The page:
• 701-333 ... Final MX-1965 (XB-59) proposal with four General Electric J73 engines.
 

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MODEL 702

Series of proposals submitted to USAF's MX-1847 and MX-2145 programs.
 

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MODEL 704

VP Class VP(HL) landplane minelayer project to U.S. Navy's OS-128 outline specification (Feb. 1952).
 

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MODEL 707 « JET STRATOLINER »

Four-engine airliner series developed from the Model 367-80 "DASH 80" prototype.
  • 707-20: Initial designation of Model 720.
  • 707-100: Generic designation of 707-1** types (1957).
  • 707-100B: Generic designation of 707-1**B types; variant with 17-18000# JT3D bypass engines, increasing climb from 2400 to 5050 fpm.
  • 707-120: First version of Boeing 707; 13,000 lbf P&W JT3C-6 turbojet engines, maximum takeoff weight of 247,000 lb. First flight in 1957; 56 built from 1957-1960.
  • 707-120B: New build or converted 707-120s with 17,000 lbf P&W JT3D-1 or 18,000 lbf JT3D-3 turbofan engines, larger vertical stabiliser from 707-420 and wing modifications derived from Boeing 720. First flight in 1960; 72 built from 1960-1969, plus 31 converted from -120s.
  • 707-138: 707-120 variant built exclusively for QANTAS. Shortened by 5 feet; same engines and takeoff weight as 707-120. First flight in 1959; 7 built in 1959.
  • 707-138B: 707-138 with the same modifications as the 707-120B. First flight in 1961, 6 built 1960-1964 plus 7 conversions from -138.
  • 707-200: Generic designation of 707-2** types; variant with 15800# JT4A engines.
  • 707-220: 707-120 optimised for “hot and high” airfield performance, equipped with 15,400 lbf P&W JT4A-3 turbojet engines. First flight in 1959; 5 built for Braniff Airlines in 1959.
  • 707-300: Generic designation of 707-3** types; intercontinental version with modified inboard planform and new swept wingtip, span increase with root plug.
  • 707-300B: Generic designation of 707-3**B types; variant with 18000# J3D bypass engines (1962).
  • 707-300B Advanced
  • 707-300C: Generic designation of 707-3**C types; tanker-transport variant (-331C: prototype; -351C: VC-137C).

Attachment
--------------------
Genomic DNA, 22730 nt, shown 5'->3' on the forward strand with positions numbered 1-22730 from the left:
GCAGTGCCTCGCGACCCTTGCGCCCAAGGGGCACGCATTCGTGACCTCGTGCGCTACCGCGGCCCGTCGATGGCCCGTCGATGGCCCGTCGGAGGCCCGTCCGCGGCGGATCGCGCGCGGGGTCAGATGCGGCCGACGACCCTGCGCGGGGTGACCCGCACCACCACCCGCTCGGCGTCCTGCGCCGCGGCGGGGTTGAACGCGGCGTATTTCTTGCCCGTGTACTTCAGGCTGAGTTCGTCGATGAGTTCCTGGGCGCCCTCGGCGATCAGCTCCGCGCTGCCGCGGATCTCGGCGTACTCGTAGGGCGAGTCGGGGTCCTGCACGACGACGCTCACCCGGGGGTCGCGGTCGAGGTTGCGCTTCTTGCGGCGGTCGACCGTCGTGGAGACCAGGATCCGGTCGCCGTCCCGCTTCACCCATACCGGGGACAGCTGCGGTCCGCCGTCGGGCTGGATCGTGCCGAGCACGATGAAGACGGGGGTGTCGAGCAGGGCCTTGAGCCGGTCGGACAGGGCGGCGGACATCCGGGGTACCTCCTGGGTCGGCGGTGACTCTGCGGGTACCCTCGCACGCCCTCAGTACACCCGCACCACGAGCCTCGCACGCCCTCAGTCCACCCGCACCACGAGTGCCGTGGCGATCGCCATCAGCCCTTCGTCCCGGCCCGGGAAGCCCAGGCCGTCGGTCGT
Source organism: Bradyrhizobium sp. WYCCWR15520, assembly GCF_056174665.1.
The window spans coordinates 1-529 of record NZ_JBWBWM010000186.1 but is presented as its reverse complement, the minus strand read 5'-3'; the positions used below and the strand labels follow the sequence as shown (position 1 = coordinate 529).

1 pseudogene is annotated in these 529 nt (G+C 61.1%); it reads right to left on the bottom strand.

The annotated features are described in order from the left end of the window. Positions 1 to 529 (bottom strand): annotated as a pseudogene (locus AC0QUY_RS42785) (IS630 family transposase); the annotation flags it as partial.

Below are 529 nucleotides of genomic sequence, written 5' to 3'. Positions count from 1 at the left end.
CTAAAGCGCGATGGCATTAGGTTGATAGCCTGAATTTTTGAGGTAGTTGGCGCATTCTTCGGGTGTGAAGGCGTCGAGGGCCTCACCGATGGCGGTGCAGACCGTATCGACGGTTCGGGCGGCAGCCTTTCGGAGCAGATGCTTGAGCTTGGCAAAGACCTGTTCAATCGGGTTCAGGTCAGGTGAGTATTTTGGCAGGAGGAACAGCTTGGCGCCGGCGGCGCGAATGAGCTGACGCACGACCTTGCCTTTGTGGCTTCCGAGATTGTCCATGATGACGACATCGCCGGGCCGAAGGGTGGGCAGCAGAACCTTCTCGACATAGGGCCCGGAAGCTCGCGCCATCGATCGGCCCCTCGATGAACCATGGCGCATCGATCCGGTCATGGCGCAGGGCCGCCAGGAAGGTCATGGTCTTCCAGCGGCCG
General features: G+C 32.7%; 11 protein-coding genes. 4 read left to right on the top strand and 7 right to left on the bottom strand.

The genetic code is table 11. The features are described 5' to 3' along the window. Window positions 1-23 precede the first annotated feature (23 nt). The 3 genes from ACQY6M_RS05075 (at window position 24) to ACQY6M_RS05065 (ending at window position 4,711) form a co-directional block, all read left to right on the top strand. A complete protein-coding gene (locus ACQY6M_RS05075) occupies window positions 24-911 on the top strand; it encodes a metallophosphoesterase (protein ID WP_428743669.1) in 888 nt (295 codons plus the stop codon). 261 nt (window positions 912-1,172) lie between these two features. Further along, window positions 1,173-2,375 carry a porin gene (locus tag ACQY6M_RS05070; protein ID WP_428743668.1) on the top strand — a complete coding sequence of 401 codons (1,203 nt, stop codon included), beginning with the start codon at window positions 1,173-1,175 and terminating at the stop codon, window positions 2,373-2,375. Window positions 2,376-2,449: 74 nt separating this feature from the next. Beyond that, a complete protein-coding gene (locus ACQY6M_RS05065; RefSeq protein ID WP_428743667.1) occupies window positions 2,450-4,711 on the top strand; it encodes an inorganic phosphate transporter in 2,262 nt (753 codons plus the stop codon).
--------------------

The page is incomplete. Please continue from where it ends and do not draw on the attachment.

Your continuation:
• 707-300F
  • 707-320: So-called “707-Intercontinental”, initially known internally as 707-803. 707-120 with 80-inch fuselage stretch, 12-foot extended wings with “kinked” trailing edge, extended horizontal stabiliser plus various minor aerodynamic modifications. 302,000 lb takeoff weight (later 312,000 lb), 15,400 lbf P&W JT4A-3 or 17,500 lbf P&W JT4A-11 turbojet engines. First flight in 1958; 69 built from 1958-1963.
  • 707-320B: 707-320 powered by 18,000 lbf P&W JT3D-3 or 19,000 lbf JT3D-7 turbofan engines. 3-foot wing extension over 707-320 with a new leading edge, plus taller vertical stabiliser from 707-120B. 328,000 lb. takeoff weight (335,000 lb after 1965 with 707-320C landing gear; these aircraft also known as 707-320 Advanced or 707-320BA-H). First flight in 1962; 174 built from 1962-1975.
  • 707-320C: Convertible passenger/freight variant of 707-320B. 11 foot, 2 inch main deck cargo door on port side of forward fuselage with removable internal bulkhead to permit mixed passenger/freight use. Additional overwing emergency exit to increase passenger capacity. Wing modified with new leading edge flaps. Revised landing gear gives 335,000 lb. takeoff weight. First flight in 1963, 337 built from 1963-1979.
  • 707-400: Generic designation of 707-4** types; variant with 17500# Rolls-Royce Conway engines.
  • 707-400C: Generic designation of 707-4**C types.
  • 707-420: 707-320 fitted with 18,000 lbf RR Conway 508 turbofan engines plus 40-inch taller vertical stabiliser later adopted in all 707 variants. First flight in 1959; 37 built from 1959-1963.
  • 707-620: Proposed stretched variant of 707-320B intended for domestic use, intended competitor of Douglas DC-8-61. Cancelled in 1966 in favour of Boeing 747 program.
  • 707-700: Test-bed for 23000# GE-SNECMA CFM56 turbofan, developed by General Electric and French SNECMA (1979), a 707-320C fitted with 22,000 lbf CFM56-2 high-bypass turbofan engines. One built in 1978; program cancelled by Boeing in 1980 in favour of Boeing 757 program. Aircraft later converted back into 707-320C and sold.